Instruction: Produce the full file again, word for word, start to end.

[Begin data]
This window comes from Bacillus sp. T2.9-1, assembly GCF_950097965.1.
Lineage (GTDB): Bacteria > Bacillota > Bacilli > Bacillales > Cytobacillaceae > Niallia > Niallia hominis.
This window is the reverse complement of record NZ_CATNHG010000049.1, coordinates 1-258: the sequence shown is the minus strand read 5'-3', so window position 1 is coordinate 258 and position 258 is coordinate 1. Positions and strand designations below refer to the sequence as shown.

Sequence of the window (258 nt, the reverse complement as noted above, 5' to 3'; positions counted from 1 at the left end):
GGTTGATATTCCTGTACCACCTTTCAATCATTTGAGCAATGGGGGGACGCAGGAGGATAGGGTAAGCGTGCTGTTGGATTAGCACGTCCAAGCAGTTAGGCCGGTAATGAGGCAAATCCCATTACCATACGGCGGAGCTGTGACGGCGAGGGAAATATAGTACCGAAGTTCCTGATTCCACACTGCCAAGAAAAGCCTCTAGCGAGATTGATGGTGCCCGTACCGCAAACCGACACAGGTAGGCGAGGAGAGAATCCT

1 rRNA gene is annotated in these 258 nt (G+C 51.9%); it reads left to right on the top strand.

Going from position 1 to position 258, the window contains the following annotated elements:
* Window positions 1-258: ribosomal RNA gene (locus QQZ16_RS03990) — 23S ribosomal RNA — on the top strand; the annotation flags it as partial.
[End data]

This window comes from Bacillus sp. T2.9-1, assembly GCF_950097965.1.
Lineage (GTDB): Bacteria > Bacillota > Bacilli > Bacillales > Cytobacillaceae > Niallia > Niallia hominis.
This window is the reverse complement of record NZ_CATNHG010000049.1, coordinates 1-258: the sequence shown is the minus strand read 5'-3', so window position 1 is coordinate 258 and position 258 is coordinate 1. Positions and strand designations below refer to the sequence as shown.

Sequence of the window (258 nt, the reverse complement as noted above, 5' to 3'; positions counted from 1 at the left end):
GGTTGATATTCCTGTACCACCTTTCAATCATTTGAGCAATGGGGGGACGCAGGAGGATAGGGTAAGCGTGCTGTTGGATTAGCACGTCCAAGCAGTTAGGCCGGTAATGAGGCAAATCCCATTACCATACGGCGGAGCTGTGACGGCGAGGGAAATATAGTACCGAAGTTCCTGATTCCACACTGCCAAGAAAAGCCTCTAGCGAGATTGATGGTGCCCGTACCGCAAACCGACACAGGTAGGCGAGGAGAGAATCCT

1 rRNA gene is annotated in these 258 nt (G+C 51.9%); it reads left to right on the top strand.

Going from position 1 to position 258, the window contains the following annotated elements:
* Window positions 1-258: ribosomal RNA gene (locus QQZ16_RS03990) — 23S ribosomal RNA — on the top strand; the annotation flags it as partial.